-
Metal wires (nickel and cobalt) are present to adapt masks to the facial convex area. Metals ions can reach the skin when masks are consumed or repetitively used;
-
Formaldehyde is present in raw materials as a contaminant released from product packaging and a by-product of polypropylene degradation;
-
Adhesive chemicals such as methyldibromo glutaronitrile are present in masks;
-
Rubber accelerators are involved in the production of mask elastic bands and include substances such as thiurams, carbamates, dialkyl thioureas, and N-isopropyl-N-phenyl-p-phenylendiamine.

6.3. Rosacea

Rosacea is a common chronic inflammatory skin disease with different clinical subtypes. Since the presence of papules and pustules can mimic acne, evidence of multiple telangiectasias and absence of comedones are key signs to differentiate the two entities. Rosacea usually involves the “T zone” of the face, including convex areas such as forehead, nose, cheeks, and chin, beyond the area covered by masks. Since the outbreak began, rosacea-like eruptions limited to mask area and flares of chronic cases of rosacea have both been reported [16,30]. Similar to acne, in both cases etiopathogenetic mechanisms involve plural factors such as increased humidity, temperature changes, alteration of innate immunity, and microbiome dysbiosis [30].

6.4. Seborrheic Dermatitis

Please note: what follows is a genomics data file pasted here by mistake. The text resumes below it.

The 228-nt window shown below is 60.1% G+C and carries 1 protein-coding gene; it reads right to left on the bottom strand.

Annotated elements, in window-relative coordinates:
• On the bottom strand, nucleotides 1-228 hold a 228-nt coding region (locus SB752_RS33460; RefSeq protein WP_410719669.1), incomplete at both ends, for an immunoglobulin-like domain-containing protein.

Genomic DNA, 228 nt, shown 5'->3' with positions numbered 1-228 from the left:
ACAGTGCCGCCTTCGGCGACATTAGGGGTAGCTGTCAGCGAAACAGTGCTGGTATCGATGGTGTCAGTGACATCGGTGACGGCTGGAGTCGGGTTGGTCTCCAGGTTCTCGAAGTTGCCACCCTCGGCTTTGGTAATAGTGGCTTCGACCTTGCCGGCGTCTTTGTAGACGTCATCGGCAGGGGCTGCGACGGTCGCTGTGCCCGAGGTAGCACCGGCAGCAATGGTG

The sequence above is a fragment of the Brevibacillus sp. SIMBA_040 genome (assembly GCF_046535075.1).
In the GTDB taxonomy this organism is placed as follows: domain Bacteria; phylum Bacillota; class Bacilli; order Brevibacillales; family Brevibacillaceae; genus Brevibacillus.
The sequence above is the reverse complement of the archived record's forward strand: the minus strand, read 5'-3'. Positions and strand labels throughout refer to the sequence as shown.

Seborrheic dermatitis (SD) is a very common skin disorder that affect all ages; predominantly, it has a bimodal distribution with a peak during infancy and adulthood and higher incidence among immunocompromised patients. It is characterized by greasy yellow scales overlying well defined erythematous patches. A key element to diagnosis is the typical facial distribution on nasolabial folds, eyebrows, ears, retroarticular folds, and scalp; extra-facial involvement includes the chest, axilla, and groin [31]. In the last two years, with the increasing use of facial mask, multiple studies have pointed out clinical worsening of patients with chronic SD. The increase of temperature created by the mask induces an increased sebum excretion rate, more on less equal to 10% for each 1 °C. These factors together may be responsible for higher permeability of the skin barrier, increasing sweating and abnormalities in Malassezia spp. proliferation [32].

6.5. Perioral Dermatitis

Perioral dermatitis (PD) is a benign eruption consisting of small inflammatory papules and pustules around the mouth [33]. Since the perioral region is the most common area of distribution, differentiate PD from maskne can be a diagnostic challenge. History of direct or indirect topical steroid and cosmetic usage and sparing of the vermillion border are characteristic of PD. However, long duration mask use can predispose or aggravated PD with similar mechanism to ACD, ICD, and SD [16].

6.6. Urticaria

Among various PPE complications, pressure and contact urticaria need to be mentioned [34]. In the first case, the immediate or delayed appearance of wheals is possible on sites of pressure. In the second case, urticaria can be elicited from mask allergens (e.g., formaldehyde); it typically appears immediately after contact and resolves within 24 h after avoidance of the trigger. While pressure urticaria involves specific area such as the nasal bridge, forehead, and cheeks, contact urticaria can appear all over the face [35].

6.7. Folliculitis